The expression 'Star-Bellied Sneetch' is commonly misspelled, perhaps as a result of Jello Biafra incorrectly transcribing the term when providing the lyrics to seminal Dead Kennedys song Holiday in Cambodia on the inlay sleeve to Give me Convenience or Give me Death.

Quite what Jello was thinking of I have never resolved but it seems that he draws a similarity between the tendency to form ill-informed stereotypes of the right-on lefty students he criticises in the song and the immortal creations of Dr. Seuss. The resulting association between this reference and the New Wave movement of the late 1970s has led to countless misinterpretations of the term, the most common among which seems to be `a woman with a lot of jewellery'.

The now classic childrens book The Sneetches and Other Stories (ISBN: 0001700138) deals with two ostensibly identical breeds of the same creature, the only difference being that one has as star on its belly while the other does not. Using this metaphor, Dr. Seuss powerfully illustrates the complete unfounded idiocy of apartheid and, more subtly but in the tradition of children's tales, the folly of self-consciousness and materialism.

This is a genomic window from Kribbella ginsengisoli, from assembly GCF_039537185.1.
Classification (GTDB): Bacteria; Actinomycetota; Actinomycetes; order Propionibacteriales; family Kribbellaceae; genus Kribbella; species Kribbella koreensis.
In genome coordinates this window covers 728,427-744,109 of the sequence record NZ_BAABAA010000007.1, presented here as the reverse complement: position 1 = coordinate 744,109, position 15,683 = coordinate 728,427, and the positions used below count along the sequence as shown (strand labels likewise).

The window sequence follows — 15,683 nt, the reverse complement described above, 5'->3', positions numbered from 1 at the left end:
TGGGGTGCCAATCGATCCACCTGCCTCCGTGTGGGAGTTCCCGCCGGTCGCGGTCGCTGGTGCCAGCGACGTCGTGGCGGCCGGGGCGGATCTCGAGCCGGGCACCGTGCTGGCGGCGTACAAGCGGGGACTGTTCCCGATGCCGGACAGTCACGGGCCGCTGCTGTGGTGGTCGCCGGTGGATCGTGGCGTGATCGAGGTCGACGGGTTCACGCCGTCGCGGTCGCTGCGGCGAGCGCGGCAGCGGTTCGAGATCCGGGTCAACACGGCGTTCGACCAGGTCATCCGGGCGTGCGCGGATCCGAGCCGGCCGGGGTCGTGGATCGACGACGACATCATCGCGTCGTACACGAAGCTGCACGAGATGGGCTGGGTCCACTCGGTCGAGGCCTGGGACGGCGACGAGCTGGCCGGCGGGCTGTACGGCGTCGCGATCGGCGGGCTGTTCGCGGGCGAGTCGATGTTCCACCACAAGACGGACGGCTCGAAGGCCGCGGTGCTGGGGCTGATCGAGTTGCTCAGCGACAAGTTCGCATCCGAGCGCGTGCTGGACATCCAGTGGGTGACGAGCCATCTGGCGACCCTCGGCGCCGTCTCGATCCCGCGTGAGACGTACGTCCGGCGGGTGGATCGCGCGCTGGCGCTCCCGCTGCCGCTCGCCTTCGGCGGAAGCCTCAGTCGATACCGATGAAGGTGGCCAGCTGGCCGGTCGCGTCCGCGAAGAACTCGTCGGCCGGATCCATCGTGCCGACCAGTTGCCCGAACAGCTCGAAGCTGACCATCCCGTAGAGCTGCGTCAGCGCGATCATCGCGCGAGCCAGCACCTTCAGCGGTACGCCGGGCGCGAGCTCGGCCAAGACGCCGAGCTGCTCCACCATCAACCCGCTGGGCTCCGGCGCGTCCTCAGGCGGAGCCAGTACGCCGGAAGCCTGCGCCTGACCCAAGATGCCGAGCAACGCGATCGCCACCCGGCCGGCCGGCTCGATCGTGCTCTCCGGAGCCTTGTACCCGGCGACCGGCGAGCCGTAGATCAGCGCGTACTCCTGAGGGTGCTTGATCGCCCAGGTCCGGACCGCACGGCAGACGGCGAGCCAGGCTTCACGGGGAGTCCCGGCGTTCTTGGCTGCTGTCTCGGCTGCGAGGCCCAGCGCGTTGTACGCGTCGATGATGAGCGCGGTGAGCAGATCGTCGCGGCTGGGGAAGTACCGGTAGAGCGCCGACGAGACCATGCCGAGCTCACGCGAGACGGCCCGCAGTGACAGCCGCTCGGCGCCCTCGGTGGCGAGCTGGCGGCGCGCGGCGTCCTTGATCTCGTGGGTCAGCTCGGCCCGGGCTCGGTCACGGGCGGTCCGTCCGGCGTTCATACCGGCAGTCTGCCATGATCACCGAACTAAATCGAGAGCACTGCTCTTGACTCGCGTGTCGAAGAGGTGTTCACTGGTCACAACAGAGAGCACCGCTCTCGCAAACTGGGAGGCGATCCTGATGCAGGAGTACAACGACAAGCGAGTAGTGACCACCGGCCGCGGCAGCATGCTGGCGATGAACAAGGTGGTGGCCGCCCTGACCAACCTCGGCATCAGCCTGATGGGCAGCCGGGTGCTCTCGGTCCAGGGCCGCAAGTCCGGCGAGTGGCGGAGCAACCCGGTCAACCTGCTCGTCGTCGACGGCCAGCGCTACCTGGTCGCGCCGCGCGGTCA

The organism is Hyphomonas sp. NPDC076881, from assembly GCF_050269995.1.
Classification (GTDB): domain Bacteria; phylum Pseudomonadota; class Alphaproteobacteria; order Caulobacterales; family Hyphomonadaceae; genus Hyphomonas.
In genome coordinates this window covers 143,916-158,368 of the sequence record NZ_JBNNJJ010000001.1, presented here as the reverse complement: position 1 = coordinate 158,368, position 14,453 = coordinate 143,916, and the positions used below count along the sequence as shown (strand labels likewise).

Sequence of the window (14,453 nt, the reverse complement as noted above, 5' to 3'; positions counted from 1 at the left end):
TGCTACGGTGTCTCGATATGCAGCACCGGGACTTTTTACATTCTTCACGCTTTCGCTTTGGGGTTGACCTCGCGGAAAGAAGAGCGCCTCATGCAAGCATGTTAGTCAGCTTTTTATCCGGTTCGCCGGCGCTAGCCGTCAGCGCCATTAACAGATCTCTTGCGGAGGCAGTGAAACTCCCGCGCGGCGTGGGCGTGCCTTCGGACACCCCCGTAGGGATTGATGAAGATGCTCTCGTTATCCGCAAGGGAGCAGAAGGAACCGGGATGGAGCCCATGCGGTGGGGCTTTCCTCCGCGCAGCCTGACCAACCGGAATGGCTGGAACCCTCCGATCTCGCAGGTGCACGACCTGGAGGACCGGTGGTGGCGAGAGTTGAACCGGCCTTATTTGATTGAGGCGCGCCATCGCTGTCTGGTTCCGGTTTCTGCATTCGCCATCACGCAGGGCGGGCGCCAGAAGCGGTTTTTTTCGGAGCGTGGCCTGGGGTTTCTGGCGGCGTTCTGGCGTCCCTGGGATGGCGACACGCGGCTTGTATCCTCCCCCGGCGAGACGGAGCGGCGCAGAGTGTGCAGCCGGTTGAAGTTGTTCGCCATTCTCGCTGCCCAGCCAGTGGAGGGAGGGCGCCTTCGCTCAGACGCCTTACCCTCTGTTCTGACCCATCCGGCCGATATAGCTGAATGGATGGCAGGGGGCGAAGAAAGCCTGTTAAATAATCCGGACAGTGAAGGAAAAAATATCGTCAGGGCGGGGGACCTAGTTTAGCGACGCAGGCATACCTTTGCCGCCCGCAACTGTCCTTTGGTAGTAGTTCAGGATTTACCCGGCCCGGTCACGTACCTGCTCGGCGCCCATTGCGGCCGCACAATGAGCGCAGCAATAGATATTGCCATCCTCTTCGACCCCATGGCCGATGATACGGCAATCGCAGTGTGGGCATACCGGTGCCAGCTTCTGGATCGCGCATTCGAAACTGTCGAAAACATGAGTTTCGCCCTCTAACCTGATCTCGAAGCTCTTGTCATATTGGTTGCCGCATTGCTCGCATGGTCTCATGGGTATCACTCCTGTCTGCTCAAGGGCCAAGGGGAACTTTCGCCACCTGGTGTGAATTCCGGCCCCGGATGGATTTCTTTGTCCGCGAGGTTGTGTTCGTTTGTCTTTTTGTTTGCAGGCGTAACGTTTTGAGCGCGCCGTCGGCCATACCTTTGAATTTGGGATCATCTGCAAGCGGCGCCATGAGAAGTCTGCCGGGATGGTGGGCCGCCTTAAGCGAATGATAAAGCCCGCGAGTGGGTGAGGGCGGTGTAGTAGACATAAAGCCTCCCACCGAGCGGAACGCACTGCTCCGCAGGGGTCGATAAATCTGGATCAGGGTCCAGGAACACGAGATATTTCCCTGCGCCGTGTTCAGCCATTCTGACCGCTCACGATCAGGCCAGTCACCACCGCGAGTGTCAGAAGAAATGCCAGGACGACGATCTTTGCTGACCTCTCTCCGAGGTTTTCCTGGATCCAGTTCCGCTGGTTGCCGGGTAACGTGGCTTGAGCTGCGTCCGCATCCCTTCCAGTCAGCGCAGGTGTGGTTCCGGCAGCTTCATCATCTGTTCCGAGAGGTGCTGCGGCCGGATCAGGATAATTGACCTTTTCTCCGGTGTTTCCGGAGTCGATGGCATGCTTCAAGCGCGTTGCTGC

The final irony of the story is that the amusingly named villain Sylvester McMonkey McBean, intending to exploit the prejudices of both sides, is eventually the saviour of the Sneetches since he obscures the division between them so much as to make it laughable.

Sadly, the policy of Everything2 is, quite rightly, not to publish copyrighted works (although there do appear to be exceptions to this rule). The full text may be appreciated online at the following URL:

although you need to see the wonderful illustrations fully to appreciate this masterpiece.

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